• Khan, triggering the famous Kirk scream: "I've done far worse than kill you. I've hurt you. And I wish to go on hurting you. I shall leave you as you left me, as you left her; marooned for all eternity in the center of a dead planet, buried alive." (Jump Cut to Kirk's communicator) "Buried alive..."
    • Kirk's reaction is also awesome when you realise that he already knows the Enterprise will be able to get them out in two hours and is lulling Khan into a false sense of security.
    • And again, in the Moby-Dick dialogue: "To the last I grapple with thee, from hell's heart I stab at thee... for hate's sake I spit my last breath at thee..."
    • "Ah, Kirk, my old friend. Do you know the Klingon proverb that tells us revenge is a dish best served cold? It is very cold... in space."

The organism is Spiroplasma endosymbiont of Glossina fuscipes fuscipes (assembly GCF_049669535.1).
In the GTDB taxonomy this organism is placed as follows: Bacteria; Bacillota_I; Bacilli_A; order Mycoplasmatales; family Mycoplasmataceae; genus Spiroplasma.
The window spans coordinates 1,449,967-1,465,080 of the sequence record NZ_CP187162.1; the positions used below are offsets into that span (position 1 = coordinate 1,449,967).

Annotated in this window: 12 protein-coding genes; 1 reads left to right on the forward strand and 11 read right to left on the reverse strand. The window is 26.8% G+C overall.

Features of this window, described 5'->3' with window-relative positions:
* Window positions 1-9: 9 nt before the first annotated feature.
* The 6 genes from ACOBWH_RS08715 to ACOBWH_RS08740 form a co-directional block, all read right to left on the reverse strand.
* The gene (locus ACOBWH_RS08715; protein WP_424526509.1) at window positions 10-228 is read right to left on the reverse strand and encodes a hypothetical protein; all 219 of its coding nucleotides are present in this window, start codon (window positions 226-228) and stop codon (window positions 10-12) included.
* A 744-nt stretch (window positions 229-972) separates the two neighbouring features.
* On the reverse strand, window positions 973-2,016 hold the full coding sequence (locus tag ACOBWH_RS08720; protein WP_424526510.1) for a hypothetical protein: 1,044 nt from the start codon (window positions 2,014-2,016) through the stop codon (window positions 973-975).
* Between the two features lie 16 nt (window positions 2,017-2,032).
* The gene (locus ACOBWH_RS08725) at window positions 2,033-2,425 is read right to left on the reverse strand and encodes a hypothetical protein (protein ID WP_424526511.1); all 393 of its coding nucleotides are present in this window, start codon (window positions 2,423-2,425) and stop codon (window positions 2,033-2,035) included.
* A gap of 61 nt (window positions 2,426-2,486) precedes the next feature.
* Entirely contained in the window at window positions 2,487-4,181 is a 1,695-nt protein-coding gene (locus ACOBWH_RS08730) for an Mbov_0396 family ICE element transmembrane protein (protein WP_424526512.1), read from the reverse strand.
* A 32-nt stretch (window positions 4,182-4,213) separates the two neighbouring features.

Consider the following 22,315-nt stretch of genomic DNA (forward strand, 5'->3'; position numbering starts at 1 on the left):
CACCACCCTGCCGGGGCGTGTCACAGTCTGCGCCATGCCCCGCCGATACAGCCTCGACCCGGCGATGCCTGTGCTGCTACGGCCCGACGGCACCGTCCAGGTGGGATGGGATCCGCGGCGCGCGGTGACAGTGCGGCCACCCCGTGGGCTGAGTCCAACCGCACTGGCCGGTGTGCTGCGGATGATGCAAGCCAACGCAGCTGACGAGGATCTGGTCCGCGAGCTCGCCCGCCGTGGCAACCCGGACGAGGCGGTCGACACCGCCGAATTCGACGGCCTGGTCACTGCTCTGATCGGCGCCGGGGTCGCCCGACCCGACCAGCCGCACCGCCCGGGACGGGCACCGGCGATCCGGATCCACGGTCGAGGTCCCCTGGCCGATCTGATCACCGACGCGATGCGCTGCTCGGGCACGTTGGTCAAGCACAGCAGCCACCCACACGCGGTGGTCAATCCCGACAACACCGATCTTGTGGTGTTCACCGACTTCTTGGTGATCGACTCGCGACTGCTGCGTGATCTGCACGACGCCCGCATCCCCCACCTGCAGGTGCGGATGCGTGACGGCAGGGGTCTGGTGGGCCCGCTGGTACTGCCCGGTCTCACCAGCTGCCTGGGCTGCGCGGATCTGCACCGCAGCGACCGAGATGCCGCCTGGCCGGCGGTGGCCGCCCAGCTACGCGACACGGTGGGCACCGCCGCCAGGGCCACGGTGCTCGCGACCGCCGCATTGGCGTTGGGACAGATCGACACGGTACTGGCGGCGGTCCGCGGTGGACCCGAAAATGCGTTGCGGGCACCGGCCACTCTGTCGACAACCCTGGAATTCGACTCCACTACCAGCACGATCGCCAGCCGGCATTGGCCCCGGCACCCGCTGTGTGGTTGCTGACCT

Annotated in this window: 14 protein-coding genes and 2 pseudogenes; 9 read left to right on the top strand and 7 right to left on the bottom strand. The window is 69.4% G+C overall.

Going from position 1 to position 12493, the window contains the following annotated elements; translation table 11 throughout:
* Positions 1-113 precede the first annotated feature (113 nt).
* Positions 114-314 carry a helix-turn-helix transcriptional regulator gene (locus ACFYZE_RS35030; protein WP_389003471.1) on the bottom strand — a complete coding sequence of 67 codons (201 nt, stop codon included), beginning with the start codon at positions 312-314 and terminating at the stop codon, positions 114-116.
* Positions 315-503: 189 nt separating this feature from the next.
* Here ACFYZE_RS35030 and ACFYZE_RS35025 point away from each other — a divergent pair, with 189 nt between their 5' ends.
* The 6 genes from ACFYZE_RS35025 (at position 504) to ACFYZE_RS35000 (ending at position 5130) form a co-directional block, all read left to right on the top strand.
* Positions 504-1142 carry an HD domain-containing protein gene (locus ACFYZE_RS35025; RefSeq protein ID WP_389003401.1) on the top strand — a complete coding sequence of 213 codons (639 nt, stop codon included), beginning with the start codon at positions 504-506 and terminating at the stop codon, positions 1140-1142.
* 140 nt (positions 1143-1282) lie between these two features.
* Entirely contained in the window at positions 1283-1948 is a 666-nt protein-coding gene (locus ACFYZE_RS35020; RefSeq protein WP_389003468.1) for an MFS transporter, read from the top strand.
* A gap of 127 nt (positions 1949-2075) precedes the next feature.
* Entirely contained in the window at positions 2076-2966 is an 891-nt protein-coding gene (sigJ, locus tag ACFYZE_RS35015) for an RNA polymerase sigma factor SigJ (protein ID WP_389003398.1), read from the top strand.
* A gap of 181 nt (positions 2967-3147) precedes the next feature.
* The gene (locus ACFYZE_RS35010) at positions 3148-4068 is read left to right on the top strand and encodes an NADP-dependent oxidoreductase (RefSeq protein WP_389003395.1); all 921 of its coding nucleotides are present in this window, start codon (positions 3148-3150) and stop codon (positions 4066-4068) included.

• "He TASKS me! He tasks me, and I shall HAVE him. I'll chase him around the moons of Nibia and around the Antares Maelstrom and ROUND PERDITION'S FLAMES before I give him up!" Hell, pretty much anything that Khan says.
  • Kirk and company strike back with one prefix code, a few wits, and their knowledge of "how things work on a starship" just when Khan thought victory and revenge were firmly in his gloating grasp.
    • "Here it comes. Now, Mr. Spock."
    • Hell, just Kirk's order of giving fire. Unlike Khan going full on Large Ham while ordering the attack, Kirk just calmly and cold-bloodedly deals them out, reminding everyone that when it comes to it, Kirk is more than capable of being cool and professional. And a meta one for William Shatner and director Nicolas Meyer, proving it is possible to get a subtle, nuanced performance out of Shatner.